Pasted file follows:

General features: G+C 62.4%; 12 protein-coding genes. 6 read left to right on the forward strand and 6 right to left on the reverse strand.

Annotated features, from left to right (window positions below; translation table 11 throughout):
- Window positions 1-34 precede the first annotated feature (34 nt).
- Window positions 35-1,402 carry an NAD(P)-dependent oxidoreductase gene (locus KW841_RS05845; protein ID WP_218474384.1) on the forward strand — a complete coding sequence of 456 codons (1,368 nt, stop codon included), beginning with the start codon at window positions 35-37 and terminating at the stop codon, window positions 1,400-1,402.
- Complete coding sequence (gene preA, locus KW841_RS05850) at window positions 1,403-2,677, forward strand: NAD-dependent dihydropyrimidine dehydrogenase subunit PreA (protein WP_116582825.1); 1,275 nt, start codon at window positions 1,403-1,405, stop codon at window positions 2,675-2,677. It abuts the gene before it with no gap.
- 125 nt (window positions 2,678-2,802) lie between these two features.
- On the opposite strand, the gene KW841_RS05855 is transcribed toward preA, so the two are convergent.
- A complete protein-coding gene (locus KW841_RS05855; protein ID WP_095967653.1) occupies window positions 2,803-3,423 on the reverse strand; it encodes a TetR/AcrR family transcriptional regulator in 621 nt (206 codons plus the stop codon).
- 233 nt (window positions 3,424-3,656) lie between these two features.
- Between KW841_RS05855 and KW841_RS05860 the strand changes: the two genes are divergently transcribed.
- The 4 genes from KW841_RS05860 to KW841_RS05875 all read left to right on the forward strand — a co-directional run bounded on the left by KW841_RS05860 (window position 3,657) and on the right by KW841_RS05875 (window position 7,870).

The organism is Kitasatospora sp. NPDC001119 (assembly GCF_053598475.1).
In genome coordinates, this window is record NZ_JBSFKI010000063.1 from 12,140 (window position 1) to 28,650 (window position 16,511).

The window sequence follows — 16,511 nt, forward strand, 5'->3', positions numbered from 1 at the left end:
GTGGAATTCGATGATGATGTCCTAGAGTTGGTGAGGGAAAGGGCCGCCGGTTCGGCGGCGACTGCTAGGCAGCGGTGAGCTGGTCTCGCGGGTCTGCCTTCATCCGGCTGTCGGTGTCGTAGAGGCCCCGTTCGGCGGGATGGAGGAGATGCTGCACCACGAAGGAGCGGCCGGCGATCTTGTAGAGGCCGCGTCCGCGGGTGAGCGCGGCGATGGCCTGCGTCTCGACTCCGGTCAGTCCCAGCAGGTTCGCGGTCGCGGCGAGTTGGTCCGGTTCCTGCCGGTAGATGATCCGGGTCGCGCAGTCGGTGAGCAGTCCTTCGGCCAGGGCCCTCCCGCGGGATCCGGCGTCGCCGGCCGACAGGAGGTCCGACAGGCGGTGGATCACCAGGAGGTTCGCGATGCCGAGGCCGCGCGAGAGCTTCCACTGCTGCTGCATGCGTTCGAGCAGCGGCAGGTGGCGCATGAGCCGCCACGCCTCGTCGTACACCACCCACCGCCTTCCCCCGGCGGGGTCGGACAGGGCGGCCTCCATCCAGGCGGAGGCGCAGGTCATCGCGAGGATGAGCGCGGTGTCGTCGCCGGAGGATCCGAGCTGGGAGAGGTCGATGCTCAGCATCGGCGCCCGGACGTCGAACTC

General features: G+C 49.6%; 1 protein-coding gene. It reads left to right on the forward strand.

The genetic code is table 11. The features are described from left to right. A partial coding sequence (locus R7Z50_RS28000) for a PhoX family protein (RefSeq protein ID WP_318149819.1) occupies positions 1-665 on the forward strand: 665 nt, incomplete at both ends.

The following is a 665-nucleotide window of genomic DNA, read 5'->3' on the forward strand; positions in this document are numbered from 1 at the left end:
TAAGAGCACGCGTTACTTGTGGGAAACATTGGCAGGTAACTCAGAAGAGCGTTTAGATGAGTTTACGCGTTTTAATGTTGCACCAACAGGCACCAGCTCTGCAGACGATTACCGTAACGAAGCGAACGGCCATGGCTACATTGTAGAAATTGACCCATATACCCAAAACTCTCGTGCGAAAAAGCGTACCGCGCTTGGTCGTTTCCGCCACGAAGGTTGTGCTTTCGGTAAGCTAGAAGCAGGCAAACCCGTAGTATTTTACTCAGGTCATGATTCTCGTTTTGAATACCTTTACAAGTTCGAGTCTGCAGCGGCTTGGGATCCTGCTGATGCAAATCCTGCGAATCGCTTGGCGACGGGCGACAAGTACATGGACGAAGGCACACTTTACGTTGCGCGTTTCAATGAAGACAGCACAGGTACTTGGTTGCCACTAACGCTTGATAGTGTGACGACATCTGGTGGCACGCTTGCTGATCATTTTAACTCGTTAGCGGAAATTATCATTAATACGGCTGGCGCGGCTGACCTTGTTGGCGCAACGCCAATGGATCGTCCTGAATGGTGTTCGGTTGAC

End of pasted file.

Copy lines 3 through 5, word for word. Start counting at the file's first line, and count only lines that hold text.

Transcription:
- Window positions 1-34 precede the first annotated feature (34 nt).
- Window positions 35-1,402 carry an NAD(P)-dependent oxidoreductase gene (locus KW841_RS05845; protein ID WP_218474384.1) on the forward strand — a complete coding sequence of 456 codons (1,368 nt, stop codon included), beginning with the start codon at window positions 35-37 and terminating at the stop codon, window positions 1,400-1,402.
- Complete coding sequence (gene preA, locus KW841_RS05850) at window positions 1,403-2,677, forward strand: NAD-dependent dihydropyrimidine dehydrogenase subunit PreA (protein WP_116582825.1); 1,275 nt, start codon at window positions 1,403-1,405, stop codon at window positions 2,675-2,677. It abuts the gene before it with no gap.